Researchers using a diamond paste to polish a slice of meteorite stumbled onto something remarkable: crystals in the rock that are harder than diamonds.
A closer look with an array of instruments revealed two totally new kinds of naturally occurring carbon, which are harder than the diamonds formed inside the Earth.
"The discovery was accidental but we were sure that looking in these meteorites would lead to new findings on the carbon system," said Tristan Ferroir of the Universite de Lyon in France.
Ferroir is the lead author of a report in the new diamond in the Feb. 15 issue of the journal Earth and Planetary Science Letters.
The researchers were polishing a slice of the carbon-rich Havero meteorite that fell to Earth in Finland in 1971. When they then studied the polished surface they discovered carbon-loaded spots that were raised well above the rest of the surface — suggesting that these areas were harder than the diamonds used in the polishing paste.
"That in itself is not surprising," said diamond researcher Changfeng Chen of the University of Nevada in Las Vegas. He explained that sometimes during the shock of impact graphite can create jumbled "amorphous" zones that can resist diamonds, at least those coming at them from one direction.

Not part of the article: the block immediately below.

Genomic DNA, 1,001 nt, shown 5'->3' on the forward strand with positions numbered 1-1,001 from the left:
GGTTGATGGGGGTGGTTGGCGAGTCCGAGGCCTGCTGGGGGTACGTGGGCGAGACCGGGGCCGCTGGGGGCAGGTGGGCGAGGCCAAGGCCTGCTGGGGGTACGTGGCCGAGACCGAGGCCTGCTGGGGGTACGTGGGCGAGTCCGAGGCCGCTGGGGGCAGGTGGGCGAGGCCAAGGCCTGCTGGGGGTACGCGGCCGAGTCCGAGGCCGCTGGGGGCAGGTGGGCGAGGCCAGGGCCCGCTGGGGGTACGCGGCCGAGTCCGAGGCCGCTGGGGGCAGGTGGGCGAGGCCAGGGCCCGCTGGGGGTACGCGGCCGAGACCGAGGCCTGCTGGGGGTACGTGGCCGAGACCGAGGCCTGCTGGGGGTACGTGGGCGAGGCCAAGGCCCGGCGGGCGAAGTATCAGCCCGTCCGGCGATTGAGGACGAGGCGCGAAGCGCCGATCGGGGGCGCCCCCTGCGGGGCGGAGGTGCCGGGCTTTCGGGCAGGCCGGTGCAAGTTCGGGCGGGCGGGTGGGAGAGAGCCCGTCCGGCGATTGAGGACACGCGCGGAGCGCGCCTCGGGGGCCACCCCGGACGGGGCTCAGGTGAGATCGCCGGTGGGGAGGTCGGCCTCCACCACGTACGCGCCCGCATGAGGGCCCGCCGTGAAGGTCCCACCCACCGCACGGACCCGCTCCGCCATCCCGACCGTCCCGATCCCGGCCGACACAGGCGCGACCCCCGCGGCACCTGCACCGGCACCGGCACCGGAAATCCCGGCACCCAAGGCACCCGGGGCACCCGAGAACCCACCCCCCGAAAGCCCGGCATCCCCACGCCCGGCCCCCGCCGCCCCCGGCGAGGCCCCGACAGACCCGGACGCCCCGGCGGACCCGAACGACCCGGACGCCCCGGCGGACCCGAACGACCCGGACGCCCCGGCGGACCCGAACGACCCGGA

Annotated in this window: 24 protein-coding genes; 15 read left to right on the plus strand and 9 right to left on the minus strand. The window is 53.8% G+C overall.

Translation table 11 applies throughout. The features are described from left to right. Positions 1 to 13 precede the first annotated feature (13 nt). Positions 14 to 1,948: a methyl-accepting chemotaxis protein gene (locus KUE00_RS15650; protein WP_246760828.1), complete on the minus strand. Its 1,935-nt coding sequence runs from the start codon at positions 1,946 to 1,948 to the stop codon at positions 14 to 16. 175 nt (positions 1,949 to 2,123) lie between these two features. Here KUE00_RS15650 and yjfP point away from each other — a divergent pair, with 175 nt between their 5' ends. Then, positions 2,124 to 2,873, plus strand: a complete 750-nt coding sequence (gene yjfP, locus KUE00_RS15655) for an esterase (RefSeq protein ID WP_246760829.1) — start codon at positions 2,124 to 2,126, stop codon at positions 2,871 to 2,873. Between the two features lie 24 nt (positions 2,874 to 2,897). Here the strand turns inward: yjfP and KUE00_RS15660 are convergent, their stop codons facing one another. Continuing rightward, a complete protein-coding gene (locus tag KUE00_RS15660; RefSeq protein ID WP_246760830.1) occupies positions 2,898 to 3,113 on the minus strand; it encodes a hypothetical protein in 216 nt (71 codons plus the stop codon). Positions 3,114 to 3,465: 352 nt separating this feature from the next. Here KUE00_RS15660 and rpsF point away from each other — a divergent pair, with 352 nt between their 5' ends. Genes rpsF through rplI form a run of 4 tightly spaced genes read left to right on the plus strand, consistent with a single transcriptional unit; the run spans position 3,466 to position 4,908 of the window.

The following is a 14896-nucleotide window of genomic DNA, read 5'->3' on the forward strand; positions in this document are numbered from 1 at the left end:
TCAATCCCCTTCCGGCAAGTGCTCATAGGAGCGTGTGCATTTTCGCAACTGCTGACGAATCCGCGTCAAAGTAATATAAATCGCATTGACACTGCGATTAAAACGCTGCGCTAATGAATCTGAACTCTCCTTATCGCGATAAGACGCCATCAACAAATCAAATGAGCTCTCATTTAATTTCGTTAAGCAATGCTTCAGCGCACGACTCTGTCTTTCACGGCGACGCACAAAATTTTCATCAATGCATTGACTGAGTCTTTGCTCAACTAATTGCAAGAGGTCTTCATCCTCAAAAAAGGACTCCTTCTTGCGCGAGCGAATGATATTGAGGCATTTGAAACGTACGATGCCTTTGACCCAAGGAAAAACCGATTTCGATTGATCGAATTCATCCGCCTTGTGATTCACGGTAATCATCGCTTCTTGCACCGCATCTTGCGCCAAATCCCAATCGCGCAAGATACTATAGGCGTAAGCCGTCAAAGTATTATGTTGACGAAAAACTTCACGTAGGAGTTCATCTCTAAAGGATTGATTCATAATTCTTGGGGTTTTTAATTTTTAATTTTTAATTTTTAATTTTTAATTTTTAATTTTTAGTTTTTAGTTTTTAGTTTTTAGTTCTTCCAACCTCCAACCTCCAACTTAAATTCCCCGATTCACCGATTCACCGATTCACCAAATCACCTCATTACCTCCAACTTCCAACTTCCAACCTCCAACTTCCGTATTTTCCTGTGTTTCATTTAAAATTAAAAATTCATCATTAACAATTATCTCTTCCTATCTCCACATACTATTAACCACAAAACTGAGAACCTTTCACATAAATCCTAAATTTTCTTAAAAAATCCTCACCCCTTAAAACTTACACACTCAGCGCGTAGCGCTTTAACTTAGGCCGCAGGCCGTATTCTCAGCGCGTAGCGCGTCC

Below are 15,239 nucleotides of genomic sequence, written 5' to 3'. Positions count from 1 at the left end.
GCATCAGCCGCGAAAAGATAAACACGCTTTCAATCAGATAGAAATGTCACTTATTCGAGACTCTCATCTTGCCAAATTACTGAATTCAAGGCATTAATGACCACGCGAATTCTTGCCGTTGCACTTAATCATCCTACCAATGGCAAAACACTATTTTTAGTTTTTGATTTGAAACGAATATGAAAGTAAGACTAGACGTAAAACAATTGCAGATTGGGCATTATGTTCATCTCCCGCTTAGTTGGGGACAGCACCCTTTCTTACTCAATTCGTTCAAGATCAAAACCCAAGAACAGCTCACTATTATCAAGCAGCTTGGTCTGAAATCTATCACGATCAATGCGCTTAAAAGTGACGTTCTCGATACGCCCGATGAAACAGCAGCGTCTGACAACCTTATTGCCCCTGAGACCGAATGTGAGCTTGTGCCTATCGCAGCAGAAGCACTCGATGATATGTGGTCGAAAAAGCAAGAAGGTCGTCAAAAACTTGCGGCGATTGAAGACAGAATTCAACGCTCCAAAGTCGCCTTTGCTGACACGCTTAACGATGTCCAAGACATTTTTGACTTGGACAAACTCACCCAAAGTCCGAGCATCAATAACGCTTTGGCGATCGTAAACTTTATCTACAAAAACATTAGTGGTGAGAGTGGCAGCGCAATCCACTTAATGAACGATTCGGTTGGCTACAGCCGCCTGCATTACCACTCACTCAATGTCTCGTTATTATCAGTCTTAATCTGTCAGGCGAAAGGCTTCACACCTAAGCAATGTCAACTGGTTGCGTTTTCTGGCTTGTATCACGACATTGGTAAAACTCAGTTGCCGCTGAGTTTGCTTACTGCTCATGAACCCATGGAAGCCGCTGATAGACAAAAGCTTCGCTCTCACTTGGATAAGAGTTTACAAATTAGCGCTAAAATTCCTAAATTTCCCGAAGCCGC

But what apparently happened in the Havero meteorite is that graphite layers were shocked and heated enough to create bonds between the layers — which is exactly how humans manufacture diamonds, Chen explained.
Ferroir's team took the next step and put the diamond-resistant crystals under the scrutiny of some very rigorous mineralogical analyzing instruments to learn how its atoms are lined up. That allowed them to confirm that they had, indeed, found a new "phase" or polymorph of crystalline carbon as well as a type of diamond that had been predicted to exist decades ago, but had never been found in nature until now.
"The new structure is very interesting," Chen told Discovery News. "It gives us some clues so we can try to make it in the laboratory, and then investigate it."
Among the things that would be interesting to learn, Chen said, is how hard are the new kinds of diamonds. The sample from the meteorite was far too small to test for hardness, except to show that it is certainly harder than regular diamonds.
"The only evidence we have for a higher hardness than diamond is the fact that we polished the rock section with a diamond paste and that our polymorph and polytypes were not polished by this material," said Ferroir. "This why we do think that its hardness is harder than diamond."
However, there is no way at the present to compare them to the artificial ultra-hard diamonds known as lonsdaleite and boron nitride, Ferroir said.